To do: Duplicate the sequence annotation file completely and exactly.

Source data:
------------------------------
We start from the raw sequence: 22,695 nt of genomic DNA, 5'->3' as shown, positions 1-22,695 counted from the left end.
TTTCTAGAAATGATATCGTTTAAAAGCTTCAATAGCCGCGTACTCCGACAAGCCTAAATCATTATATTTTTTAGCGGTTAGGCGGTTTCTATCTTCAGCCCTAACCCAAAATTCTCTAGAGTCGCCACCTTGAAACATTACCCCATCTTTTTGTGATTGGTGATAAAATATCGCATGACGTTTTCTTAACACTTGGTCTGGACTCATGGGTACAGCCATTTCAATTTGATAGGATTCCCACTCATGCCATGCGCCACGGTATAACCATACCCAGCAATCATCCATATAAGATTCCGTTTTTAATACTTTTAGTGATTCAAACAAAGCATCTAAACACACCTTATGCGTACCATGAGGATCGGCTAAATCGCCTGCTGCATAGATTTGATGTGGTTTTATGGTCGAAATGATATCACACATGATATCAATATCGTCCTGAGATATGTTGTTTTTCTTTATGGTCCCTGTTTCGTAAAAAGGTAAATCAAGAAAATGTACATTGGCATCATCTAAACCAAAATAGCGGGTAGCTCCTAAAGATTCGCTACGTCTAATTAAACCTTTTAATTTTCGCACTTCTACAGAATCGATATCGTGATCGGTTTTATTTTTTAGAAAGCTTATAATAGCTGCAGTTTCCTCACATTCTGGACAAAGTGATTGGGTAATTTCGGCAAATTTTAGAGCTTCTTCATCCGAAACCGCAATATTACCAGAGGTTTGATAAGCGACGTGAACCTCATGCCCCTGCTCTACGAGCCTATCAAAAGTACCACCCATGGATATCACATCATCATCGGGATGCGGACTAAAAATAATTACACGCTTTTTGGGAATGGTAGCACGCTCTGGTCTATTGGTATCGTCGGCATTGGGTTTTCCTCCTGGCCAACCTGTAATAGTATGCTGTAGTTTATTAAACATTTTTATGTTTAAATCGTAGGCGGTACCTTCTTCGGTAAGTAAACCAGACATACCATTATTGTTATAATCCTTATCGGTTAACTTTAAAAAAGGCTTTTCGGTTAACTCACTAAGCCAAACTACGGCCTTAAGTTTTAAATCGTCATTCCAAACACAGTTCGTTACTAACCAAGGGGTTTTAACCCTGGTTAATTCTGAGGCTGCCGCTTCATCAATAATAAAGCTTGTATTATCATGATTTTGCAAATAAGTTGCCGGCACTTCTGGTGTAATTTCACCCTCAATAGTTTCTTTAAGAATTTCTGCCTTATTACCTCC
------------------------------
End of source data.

We start from the raw sequence: 22,695 nt of genomic DNA, 5'->3' as shown, positions 1-22,695 counted from the left end.
TTTCTAGAAATGATATCGTTTAAAAGCTTCAATAGCCGCGTACTCCGACAAGCCTAAATCATTATATTTTTTAGCGGTTAGGCGGTTTCTATCTTCAGCCCTAACCCAAAATTCTCTAGAGTCGCCACCTTGAAACATTACCCCATCTTTTTGTGATTGGTGATAAAATATCGCATGACGTTTTCTTAACACTTGGTCTGGACTCATGGGTACAGCCATTTCAATTTGATAGGATTCCCACTCATGCCATGCGCCACGGTATAACCATACCCAGCAATCATCCATATAAGATTCCGTTTTTAATACTTTTAGTGATTCAAACAAAGCATCTAAACACACCTTATGCGTACCATGAGGATCGGCTAAATCGCCTGCTGCATAGATTTGATGTGGTTTTATGGTCGAAATGATATCACACATGATATCAATATCGTCCTGAGATATGTTGTTTTTCTTTATGGTCCCTGTTTCGTAAAAAGGTAAATCAAGAAAATGTACATTGGCATCATCTAAACCAAAATAGCGGGTAGCTCCTAAAGATTCGCTACGTCTAATTAAACCTTTTAATTTTCGCACTTCTACAGAATCGATATCGTGATCGGTTTTATTTTTTAGAAAGCTTATAATAGCTGCAGTTTCCTCACATTCTGGACAAAGTGATTGGGTAATTTCGGCAAATTTTAGAGCTTCTTCATCCGAAACCGCAATATTACCAGAGGTTTGATAAGCGACGTGAACCTCATGCCCCTGCTCTACGAGCCTATCAAAAGTACCACCCATGGATATCACATCATCATCGGGATGCGGACTAAAAATAATTACACGCTTTTTGGGAATGGTAGCACGCTCTGGTCTATTGGTATCGTCGGCATTGGGTTTTCCTCCTGGCCAACCTGTAATAGTATGCTGTAGTTTATTAAACATTTTTATGTTTAAATCGTAGGCGGTACCTTCTTCGGTAAGTAAACCAGACATACCATTATTGTTATAATCCTTATCGGTTAACTTTAAAAAAGGCTTTTCGGTTAACTCACTAAGCCAAACTACGGCCTTAAGTTTTAAATCGTCATTCCAAACACAGTTCGTTACTAACCAAGGGGTTTTAACCCTGGTTAATTCTGAGGCTGCCGCTTCATCAATAATAAAGCTTGTATTATCATGATTTTGCAAATAAGTTGCCGGCACTTCTGGTGTAATTTCACCCTCAATAGTTTCTTTAAGAATTTCTGCCTTATTACCTCC